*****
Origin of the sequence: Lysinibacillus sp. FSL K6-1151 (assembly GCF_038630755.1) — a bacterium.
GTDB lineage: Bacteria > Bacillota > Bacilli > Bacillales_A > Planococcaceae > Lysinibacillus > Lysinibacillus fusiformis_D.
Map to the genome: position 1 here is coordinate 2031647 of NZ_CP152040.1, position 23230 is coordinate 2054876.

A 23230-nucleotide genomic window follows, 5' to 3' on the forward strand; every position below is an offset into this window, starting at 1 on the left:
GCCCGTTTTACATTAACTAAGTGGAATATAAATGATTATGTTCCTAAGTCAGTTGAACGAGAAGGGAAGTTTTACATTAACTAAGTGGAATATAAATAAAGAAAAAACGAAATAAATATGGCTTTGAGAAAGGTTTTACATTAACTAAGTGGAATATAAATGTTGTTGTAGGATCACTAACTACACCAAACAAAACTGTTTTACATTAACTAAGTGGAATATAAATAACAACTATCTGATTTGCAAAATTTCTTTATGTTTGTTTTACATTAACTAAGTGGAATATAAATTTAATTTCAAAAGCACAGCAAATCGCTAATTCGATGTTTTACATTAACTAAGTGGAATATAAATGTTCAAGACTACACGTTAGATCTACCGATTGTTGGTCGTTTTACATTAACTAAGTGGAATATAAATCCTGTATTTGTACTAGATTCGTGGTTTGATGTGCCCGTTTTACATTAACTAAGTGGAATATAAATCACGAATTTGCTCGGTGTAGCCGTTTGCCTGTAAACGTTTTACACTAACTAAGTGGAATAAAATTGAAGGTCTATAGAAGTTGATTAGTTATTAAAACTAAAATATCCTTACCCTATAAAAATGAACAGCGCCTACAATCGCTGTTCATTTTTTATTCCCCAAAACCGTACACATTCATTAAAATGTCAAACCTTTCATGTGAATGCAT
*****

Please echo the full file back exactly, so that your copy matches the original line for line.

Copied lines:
Origin of the sequence: Lysinibacillus sp. FSL K6-1151 (assembly GCF_038630755.1) — a bacterium.
GTDB lineage: Bacteria > Bacillota > Bacilli > Bacillales_A > Planococcaceae > Lysinibacillus > Lysinibacillus fusiformis_D.
Map to the genome: position 1 here is coordinate 2031647 of NZ_CP152040.1, position 23230 is coordinate 2054876.

A 23230-nucleotide genomic window follows, 5' to 3' on the forward strand; every position below is an offset into this window, starting at 1 on the left:
GCCCGTTTTACATTAACTAAGTGGAATATAAATGATTATGTTCCTAAGTCAGTTGAACGAGAAGGGAAGTTTTACATTAACTAAGTGGAATATAAATAAAGAAAAAACGAAATAAATATGGCTTTGAGAAAGGTTTTACATTAACTAAGTGGAATATAAATGTTGTTGTAGGATCACTAACTACACCAAACAAAACTGTTTTACATTAACTAAGTGGAATATAAATAACAACTATCTGATTTGCAAAATTTCTTTATGTTTGTTTTACATTAACTAAGTGGAATATAAATTTAATTTCAAAAGCACAGCAAATCGCTAATTCGATGTTTTACATTAACTAAGTGGAATATAAATGTTCAAGACTACACGTTAGATCTACCGATTGTTGGTCGTTTTACATTAACTAAGTGGAATATAAATCCTGTATTTGTACTAGATTCGTGGTTTGATGTGCCCGTTTTACATTAACTAAGTGGAATATAAATCACGAATTTGCTCGGTGTAGCCGTTTGCCTGTAAACGTTTTACACTAACTAAGTGGAATAAAATTGAAGGTCTATAGAAGTTGATTAGTTATTAAAACTAAAATATCCTTACCCTATAAAAATGAACAGCGCCTACAATCGCTGTTCATTTTTTATTCCCCAAAACCGTACACATTCATTAAAATGTCAAACCTTTCATGTGAATGCAT